"Tsotsi" is a South African slang term for "thug." It's the name by which the lead character in the South African film Tsotsi identifies himself, and it's apt. Somewhere buried deep in his past, Tsotsi (Presley Chweneyagae) also has a Christian name, but now a hard, unflinching exterior is all that this sad figure allows the world to see.
Tsotsi heads a small gang of similar thugs, robbing and occasionally murdering random victims. Remorseless and unfazed, Tsotsi seems barely human. His gangster life is shaken, though, by the arrival of an unlikely charge: a helpless, crying baby.
Tsotsi (rated R for language and some strong violent content) won the Academy Award for Best Foreign Language Film this year. Although it's not as powerful or affecting as the also-nominated German film Sophie Scholl, the film is a fascinating portrait of South African street life and works better than its somewhat artificial concept suggests. The film is incredibly brutal at times in depicting Johannesburg gang life, though, and contains prolific bad language. (There's also some very brief nudity during a breastfeeding scene, but-despite a misleading trailer-the film contains no sexual situations.)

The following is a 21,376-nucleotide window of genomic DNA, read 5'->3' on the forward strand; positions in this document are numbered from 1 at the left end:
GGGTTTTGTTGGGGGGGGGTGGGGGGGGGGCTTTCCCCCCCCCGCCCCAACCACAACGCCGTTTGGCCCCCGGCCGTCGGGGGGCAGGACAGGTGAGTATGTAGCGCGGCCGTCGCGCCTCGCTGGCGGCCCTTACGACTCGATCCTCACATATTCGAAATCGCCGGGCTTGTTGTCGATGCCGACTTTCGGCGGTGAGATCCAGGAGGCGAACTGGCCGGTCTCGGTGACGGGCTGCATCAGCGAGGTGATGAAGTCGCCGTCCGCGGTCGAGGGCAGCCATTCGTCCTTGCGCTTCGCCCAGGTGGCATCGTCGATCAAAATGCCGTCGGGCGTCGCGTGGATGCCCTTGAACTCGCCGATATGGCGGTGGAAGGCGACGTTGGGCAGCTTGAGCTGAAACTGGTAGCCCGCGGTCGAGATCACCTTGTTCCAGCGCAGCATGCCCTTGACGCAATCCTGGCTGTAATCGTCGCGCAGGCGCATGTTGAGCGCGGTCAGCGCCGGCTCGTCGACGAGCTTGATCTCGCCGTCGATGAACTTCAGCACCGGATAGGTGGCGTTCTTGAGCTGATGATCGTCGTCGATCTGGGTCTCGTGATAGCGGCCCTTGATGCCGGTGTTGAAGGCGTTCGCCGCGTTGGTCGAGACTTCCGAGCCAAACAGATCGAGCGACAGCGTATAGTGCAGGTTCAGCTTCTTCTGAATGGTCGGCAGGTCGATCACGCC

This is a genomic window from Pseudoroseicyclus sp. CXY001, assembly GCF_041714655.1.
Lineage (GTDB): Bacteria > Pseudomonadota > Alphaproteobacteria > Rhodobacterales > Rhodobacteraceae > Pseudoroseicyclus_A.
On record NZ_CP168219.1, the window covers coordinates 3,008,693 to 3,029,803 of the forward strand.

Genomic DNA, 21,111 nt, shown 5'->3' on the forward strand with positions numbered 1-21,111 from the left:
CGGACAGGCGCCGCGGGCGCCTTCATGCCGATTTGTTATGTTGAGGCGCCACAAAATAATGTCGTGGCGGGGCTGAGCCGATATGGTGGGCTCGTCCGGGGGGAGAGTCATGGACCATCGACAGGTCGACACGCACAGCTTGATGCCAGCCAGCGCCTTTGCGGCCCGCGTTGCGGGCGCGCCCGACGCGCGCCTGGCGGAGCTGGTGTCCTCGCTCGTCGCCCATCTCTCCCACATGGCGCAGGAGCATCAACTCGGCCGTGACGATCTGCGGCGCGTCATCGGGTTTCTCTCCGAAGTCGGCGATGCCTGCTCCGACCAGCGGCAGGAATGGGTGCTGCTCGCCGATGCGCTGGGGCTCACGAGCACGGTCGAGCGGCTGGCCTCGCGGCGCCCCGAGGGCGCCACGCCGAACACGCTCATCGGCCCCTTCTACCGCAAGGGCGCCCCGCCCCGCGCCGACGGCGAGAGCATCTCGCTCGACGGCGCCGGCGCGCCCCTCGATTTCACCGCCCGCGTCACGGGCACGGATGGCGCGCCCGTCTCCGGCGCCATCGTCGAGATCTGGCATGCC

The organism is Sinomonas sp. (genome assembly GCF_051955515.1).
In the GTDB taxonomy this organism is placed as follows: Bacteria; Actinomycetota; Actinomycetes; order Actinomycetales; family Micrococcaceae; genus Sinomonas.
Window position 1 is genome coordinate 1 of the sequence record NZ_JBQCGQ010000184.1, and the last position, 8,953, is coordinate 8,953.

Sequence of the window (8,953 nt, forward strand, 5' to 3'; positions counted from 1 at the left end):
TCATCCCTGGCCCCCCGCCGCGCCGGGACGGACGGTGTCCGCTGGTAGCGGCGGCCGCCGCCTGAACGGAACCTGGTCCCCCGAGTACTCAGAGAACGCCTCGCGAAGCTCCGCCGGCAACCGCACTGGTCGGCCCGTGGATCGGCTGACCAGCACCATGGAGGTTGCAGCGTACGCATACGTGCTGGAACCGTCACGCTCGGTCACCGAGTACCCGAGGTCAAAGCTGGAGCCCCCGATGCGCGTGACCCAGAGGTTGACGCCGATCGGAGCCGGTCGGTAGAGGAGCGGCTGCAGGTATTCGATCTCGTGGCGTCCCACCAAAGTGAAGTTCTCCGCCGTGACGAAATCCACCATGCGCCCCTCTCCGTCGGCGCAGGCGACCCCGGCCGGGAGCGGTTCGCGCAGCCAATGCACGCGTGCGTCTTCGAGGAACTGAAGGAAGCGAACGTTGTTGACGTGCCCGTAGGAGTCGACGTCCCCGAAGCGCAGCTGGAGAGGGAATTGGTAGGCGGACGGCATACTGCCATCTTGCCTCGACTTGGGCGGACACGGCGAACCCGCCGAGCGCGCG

Tsotsi's forced entry into a fatherhood of sorts is the unintended consequence of a horrible crime. After mercilessly shooting a woman in the chest and taking her car, he realizes that the woman's infant child is strapped in the back seat.
When Tsotsi abandons the car, he does a strange thing. He gently lays the baby in a shopping bag and walks home. And, improbable as it seems, Tsotsi gradually begins to assume a role of responsibility for the child. Tsotsi's early, pathetic attempts to care for the infant are almost as horrific and hard to watch as his criminal activity, but, at the same time, a glimmer of compassion appears in that unsmiling face.
Director Gavin Hood wisely deals with a premise that verges on Hollywood high concept ("Four Thugs and Baby") with understatement and, for the most part, without sentimentality. Mr. Chweneyagae's similarly understated performance helps the film enormously, providing slight indications of Tsotsi's "redemptive" journey.
Ultimately, though, Tsotsi's redemption may leave viewers feeling empty. There's no fundamental, spiritual change evident-the hard surface is cracked, but the film never really deals with what we find underneath.